Recent Heritage Auctions high bid: $28,680 for a copy professionally graded 9.6 out of 10.
Sandoval's advice: "At the risk of stating the obvious: Superboy is just Superman when he was younger, which is why some don't see him as a separate character. But a lot of kids wanted to be Superboy, and that makes them passionate about collecting his appearances. The cover is nondescript, so you have to know comics to recognize this one as a key issue."
Why collectors want it: First appearance of Groot, the tree-like "Monarch of Planet X" who goes on to become a key member of the "Guardians of the Galaxy." Actor Vin Diesel voices the character in director James Gunn's upcoming adaptation, which opens on Aug. 1.
Recent Heritage Auctions high bid: $1,123.30 for a copy professionally graded 3.5 out of 10.
Sandoval's advice: "You want to invest in characters that have staying power, and you'd really have to be a riverboat gambler to place your bet on Groot. Personally, I would say take whatever you are thinking of spending on this book and put it toward the best copy you can afford of Hulk No. 181, which features the first full-length comic book appearance of Wolverine."
Why collectors want it: First appearance of Rocket Raccoon, another key member of the Guardians and arguably the star of Gunn's film. Bradley Cooper voices the gun-toting varmint while Skottie Young is writing and illustrating a new solo comic book featuring the character.
Recent Heritage Auctions high bid: $621.40 for a copy professionally graded 9.8 out of 10.
Sandoval's advice: "Lots of people hoarded Marvel Comics from the 1980s, so this book can't be considered rare. Also, for a character that's been around 30 years, the only comic book series he has ever headlined was a four-issue series in 1985. So how broad can his appeal be?"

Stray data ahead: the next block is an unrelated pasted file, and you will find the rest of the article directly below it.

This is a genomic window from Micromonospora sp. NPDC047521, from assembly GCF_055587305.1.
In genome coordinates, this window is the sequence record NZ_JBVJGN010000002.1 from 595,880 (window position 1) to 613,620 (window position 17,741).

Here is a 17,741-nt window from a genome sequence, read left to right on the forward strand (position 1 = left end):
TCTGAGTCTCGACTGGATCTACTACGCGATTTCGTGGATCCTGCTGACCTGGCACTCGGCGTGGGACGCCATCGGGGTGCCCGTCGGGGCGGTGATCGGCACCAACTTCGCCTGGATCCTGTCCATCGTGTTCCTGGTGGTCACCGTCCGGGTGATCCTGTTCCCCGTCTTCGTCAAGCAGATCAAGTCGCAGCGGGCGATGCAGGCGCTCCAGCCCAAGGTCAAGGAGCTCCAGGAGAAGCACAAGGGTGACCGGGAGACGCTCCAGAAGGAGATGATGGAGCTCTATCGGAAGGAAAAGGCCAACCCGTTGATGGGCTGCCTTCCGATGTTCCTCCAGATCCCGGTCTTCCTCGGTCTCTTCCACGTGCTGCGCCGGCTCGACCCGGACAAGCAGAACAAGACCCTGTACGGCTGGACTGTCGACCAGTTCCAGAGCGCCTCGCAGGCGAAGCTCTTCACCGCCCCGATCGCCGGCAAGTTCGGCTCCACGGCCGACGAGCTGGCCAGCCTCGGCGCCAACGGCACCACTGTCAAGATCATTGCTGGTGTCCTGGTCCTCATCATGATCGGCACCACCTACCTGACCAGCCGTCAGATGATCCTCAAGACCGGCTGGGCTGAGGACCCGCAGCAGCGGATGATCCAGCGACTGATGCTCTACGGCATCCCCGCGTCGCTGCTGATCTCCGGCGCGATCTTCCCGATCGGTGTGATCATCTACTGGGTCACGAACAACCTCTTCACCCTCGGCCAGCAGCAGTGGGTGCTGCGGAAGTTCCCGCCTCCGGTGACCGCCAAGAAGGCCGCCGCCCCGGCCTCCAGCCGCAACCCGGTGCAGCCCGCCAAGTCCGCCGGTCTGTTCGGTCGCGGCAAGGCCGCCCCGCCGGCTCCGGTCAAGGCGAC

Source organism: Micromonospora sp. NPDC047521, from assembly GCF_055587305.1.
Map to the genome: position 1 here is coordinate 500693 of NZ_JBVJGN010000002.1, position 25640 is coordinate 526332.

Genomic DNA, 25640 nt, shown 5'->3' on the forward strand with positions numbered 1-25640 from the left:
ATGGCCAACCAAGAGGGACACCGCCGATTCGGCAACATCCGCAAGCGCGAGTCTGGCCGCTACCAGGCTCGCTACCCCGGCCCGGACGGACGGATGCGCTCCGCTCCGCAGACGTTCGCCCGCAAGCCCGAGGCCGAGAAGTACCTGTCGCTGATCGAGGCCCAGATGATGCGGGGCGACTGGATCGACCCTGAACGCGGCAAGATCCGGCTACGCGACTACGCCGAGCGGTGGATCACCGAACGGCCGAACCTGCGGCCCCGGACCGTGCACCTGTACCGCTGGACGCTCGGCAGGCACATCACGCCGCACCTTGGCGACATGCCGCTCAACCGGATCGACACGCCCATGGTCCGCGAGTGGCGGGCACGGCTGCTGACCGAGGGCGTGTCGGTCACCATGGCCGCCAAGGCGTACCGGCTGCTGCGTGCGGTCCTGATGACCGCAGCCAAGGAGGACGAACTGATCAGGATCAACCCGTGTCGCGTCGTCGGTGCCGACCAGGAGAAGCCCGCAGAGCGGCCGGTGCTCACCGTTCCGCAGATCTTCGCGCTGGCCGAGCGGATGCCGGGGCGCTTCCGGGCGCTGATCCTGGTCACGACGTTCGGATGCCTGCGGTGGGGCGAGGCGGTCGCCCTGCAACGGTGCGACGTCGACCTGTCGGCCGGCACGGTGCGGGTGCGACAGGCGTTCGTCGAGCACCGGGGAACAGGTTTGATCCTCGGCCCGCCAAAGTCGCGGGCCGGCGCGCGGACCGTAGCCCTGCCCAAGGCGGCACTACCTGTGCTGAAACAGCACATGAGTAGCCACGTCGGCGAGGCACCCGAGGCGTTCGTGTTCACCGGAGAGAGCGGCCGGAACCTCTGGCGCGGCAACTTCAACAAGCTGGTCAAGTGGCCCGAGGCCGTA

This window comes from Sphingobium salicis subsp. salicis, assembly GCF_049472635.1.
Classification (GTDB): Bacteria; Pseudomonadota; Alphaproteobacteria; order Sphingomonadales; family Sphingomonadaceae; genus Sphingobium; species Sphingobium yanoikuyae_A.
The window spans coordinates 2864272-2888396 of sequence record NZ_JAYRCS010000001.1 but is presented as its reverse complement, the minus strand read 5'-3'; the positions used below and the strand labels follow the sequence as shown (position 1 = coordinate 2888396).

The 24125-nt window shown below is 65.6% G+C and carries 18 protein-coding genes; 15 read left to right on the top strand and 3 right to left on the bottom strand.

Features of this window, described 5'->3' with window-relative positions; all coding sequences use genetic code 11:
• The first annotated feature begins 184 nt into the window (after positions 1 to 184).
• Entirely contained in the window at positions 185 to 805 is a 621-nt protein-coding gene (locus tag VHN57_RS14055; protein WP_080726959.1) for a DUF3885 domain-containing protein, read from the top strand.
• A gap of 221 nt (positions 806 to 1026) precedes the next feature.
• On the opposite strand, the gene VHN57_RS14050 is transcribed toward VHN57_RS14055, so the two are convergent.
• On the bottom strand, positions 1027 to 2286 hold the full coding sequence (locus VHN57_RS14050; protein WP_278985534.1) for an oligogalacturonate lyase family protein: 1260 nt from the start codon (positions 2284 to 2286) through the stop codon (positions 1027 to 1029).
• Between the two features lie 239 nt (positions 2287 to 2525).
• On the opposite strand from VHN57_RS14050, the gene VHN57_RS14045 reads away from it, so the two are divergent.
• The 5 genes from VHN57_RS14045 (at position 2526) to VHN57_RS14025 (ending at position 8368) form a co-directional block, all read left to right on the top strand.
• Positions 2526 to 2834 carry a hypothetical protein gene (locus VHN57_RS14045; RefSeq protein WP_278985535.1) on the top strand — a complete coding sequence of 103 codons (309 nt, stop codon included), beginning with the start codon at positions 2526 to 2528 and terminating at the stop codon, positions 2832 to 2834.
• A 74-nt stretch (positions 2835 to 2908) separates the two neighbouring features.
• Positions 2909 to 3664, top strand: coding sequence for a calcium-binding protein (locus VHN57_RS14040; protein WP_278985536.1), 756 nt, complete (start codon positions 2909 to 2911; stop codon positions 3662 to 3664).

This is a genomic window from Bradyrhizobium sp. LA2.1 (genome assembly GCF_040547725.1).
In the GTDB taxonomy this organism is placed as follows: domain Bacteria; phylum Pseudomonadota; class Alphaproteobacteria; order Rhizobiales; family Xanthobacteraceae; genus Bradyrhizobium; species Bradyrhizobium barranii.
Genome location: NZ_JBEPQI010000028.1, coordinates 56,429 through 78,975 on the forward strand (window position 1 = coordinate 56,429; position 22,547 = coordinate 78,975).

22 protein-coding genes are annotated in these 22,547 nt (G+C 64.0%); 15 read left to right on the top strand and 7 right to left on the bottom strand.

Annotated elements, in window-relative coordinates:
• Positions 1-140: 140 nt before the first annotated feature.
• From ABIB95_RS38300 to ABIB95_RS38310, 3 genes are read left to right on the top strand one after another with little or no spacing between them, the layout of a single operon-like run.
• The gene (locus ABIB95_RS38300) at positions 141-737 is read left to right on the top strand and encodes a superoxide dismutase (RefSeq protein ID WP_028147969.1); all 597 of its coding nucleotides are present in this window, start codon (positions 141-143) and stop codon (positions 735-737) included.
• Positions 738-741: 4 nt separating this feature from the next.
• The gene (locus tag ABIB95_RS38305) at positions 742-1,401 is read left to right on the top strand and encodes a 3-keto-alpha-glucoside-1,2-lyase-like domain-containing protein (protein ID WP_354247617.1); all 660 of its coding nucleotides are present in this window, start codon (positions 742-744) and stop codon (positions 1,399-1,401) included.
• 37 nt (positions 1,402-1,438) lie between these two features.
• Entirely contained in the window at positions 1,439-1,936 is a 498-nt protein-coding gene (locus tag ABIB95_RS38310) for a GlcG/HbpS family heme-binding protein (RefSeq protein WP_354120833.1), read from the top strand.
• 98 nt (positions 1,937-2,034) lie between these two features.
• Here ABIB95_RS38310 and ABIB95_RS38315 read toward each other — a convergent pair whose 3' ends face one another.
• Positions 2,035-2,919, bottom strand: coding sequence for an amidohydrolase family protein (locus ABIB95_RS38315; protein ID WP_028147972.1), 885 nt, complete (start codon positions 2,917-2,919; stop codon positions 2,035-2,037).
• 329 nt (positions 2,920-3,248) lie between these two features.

Why collectors want it: Reprints of Charles Schulz's world-famous comic strip had appeared in other titles, such as "Tip Top Comics" and "Fritzi Ritz," but never before had a comic book simply dubbed "Peanuts" reached newsstands. What's more, this one contains a number of rare reprints from the earliest days of the strip, according to author and comic book historian Dr. Michael J. Vassallo.
Recent Heritage Auctions high bid: $13,145 for a copy professionally graded 8.5 out of 10.
Sandoval's advice: "This one is legitimately hard to find, and you could argue that the Peanuts characters are as popular as Superman or Batman. The Peanuts newspaper strip literally ran for 50 years, a great track record."
In another scene, there is a Jewish character named Kitty Pryde who is drawn together with a sign reading "Jewelry" and her head is drawn next to the part that says "Jew."
Stan Lee and Jack Kirby, the creators of X-Men, were both Jewish.
Other comic book artists chimed in, such as Ario Anindito, who works for Marvel.
He said, "What he has done in the recent X-Men book is very disrespectful and unprofessional."
The artwork has been removed.
In a statement to comicbook.com, Marvel said, "The mentioned artwork in X-Men Gold #1 was inserted without knowledge behind its reported meanings. These implied references do not reflect the views of the writer, editors or anyone else at Marvel and are in direct opposition of the inclusiveness of Marvel Comics and what the X-Men have stood for since their creation."